We consider the task of relation classification, and pose this task as one of textual entailment. We show that this formulation leads to several advantages, including the ability to (i) perform zero-shot relation classification by exploiting relation descriptions, (ii) utilize existing textual entailment models, and (iii) leverage readily available textual entailment datasets, to enhance the performance of relation classification systems. Our experiments show that the proposed approach achieves 20.16% and 61.32% in F1 zero-shot classification performance on two datasets, which further improved to 22.80% and 64.78% respectively with the use of conditional encoding.
Existing entailment datasets mainly pose problems which can be answered without attention to grammar or word order. Learning syntax requires comparing examples where different grammar and word order change the desired classification. We introduce several datasets based on synthetic transformations of natural entailment examples in SNLI or FEVER, to teach aspects of grammar and word order. We show that without retraining, popular entailment models are unaware that these syntactic differences change meaning. With retraining, some but not all popular entailment models can learn to compare the syntax properly.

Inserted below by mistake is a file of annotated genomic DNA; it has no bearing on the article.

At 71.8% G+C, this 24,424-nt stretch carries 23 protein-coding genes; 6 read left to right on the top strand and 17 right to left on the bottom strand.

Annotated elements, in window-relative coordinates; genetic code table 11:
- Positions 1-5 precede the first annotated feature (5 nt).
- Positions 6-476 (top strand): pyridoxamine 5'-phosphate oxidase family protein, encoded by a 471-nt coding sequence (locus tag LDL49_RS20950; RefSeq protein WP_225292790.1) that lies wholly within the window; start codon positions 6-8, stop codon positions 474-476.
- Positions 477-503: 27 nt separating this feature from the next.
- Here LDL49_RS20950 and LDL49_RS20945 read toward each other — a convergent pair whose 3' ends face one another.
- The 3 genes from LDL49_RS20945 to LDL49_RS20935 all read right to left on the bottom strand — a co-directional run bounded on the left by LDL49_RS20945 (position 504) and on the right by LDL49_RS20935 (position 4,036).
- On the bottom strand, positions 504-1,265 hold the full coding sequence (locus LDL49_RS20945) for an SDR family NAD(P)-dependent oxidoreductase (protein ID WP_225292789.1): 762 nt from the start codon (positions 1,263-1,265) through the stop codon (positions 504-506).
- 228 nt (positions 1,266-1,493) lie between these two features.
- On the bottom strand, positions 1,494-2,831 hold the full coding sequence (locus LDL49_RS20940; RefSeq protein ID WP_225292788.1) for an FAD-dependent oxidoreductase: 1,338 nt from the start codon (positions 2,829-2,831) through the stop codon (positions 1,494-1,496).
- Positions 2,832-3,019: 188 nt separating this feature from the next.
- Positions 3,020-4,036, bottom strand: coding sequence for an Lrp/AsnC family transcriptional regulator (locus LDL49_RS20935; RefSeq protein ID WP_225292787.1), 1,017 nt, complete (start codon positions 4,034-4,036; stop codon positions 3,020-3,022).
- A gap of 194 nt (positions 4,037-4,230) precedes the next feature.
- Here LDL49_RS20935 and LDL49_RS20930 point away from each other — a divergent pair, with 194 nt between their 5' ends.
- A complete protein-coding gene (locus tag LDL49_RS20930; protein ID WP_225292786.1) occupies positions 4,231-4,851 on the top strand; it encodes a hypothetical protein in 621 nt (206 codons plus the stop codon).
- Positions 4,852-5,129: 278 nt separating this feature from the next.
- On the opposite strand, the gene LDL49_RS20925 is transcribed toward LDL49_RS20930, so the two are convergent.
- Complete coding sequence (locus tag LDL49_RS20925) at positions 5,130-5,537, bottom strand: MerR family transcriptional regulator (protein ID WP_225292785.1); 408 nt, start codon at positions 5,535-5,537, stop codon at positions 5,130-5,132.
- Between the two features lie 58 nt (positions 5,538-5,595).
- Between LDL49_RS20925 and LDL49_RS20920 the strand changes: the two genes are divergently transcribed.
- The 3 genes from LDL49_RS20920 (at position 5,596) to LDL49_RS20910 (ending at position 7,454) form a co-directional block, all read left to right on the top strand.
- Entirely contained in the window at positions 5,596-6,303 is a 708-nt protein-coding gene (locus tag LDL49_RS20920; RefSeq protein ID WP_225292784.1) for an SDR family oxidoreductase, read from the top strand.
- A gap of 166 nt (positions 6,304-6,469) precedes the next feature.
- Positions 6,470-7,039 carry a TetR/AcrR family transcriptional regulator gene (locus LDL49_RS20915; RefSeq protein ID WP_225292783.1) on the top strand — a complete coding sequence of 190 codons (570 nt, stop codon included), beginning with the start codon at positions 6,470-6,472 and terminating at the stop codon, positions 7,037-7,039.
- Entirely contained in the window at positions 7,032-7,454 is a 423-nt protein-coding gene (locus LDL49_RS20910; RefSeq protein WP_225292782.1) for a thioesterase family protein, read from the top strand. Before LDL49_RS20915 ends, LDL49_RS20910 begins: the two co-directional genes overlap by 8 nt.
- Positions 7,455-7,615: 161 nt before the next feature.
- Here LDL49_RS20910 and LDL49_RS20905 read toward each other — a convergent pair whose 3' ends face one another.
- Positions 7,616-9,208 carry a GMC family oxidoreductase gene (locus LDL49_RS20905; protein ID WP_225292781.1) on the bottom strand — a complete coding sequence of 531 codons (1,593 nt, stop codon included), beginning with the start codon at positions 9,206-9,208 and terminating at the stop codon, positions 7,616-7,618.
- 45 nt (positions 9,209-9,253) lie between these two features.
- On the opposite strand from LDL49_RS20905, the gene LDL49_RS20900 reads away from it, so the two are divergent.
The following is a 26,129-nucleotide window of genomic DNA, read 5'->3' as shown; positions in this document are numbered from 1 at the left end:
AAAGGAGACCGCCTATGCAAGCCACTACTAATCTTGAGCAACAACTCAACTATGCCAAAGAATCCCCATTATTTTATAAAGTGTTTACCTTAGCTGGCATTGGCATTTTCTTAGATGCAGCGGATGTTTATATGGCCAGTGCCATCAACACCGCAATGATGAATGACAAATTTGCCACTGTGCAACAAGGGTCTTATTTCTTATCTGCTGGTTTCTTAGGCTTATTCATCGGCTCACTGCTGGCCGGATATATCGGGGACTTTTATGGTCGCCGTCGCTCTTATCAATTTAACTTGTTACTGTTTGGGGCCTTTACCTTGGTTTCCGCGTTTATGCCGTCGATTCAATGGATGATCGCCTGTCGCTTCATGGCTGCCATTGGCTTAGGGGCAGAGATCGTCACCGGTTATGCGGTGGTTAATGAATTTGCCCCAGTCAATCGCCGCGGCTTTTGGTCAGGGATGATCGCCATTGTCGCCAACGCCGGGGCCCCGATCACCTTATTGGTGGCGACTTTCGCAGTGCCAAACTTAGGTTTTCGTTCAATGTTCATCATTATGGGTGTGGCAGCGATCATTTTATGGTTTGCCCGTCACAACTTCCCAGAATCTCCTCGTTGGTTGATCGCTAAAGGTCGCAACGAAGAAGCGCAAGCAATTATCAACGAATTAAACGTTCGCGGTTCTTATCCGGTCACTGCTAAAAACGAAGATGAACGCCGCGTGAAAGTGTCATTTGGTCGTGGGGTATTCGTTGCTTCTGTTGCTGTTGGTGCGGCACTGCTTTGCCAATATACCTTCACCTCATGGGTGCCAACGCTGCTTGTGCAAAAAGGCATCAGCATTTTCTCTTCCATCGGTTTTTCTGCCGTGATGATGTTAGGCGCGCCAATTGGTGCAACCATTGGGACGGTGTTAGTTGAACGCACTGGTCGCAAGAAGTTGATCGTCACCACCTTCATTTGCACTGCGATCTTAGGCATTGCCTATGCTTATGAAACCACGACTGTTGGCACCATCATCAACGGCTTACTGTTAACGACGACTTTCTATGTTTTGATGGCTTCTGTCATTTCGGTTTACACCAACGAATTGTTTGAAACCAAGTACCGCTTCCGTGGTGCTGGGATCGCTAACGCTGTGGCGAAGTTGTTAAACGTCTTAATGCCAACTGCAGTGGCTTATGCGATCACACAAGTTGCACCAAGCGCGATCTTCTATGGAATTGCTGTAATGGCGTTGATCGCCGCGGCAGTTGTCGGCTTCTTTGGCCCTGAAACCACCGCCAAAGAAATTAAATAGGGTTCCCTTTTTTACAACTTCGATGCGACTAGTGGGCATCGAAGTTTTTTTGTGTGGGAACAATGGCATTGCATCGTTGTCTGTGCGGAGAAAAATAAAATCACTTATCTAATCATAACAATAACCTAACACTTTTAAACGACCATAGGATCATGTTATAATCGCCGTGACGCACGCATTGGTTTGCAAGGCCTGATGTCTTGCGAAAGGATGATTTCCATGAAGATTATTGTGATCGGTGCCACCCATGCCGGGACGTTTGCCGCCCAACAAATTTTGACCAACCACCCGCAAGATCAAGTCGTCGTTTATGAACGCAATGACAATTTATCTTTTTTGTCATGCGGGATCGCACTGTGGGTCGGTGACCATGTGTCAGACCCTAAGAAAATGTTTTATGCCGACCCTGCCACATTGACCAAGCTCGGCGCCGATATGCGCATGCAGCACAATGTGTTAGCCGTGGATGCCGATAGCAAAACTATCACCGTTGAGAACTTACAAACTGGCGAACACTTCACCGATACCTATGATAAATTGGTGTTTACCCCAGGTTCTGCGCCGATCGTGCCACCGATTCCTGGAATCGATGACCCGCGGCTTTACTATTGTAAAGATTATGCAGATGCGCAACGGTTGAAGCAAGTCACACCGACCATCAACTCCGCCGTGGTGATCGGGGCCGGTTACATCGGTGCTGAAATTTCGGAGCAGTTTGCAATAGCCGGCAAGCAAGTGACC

Fact-checking is a journalistic practice that compares a claim made publicly against trusted sources of facts. Wang (2017) introduced a large dataset of validated claims from the POLITIFACT.com website (LIAR dataset), enabling the development of machine learning approaches for fact-checking. However, approaches based on this dataset have focused primarily on modeling the claim and speaker-related metadata, without considering the evidence used by humans in labeling the claims. We extend the LIAR dataset by automatically extracting the justification from the fact-checking article used by humans to label a given claim. We show that modeling the extracted justification in conjunction with the claim (and metadata) provides a significant improvement regardless of the machine learning model used (feature-based or deep learning) both in a binary classification task (true, false) and in a six-way classification task (pants on fire, false, mostly false, half true, mostly true, true).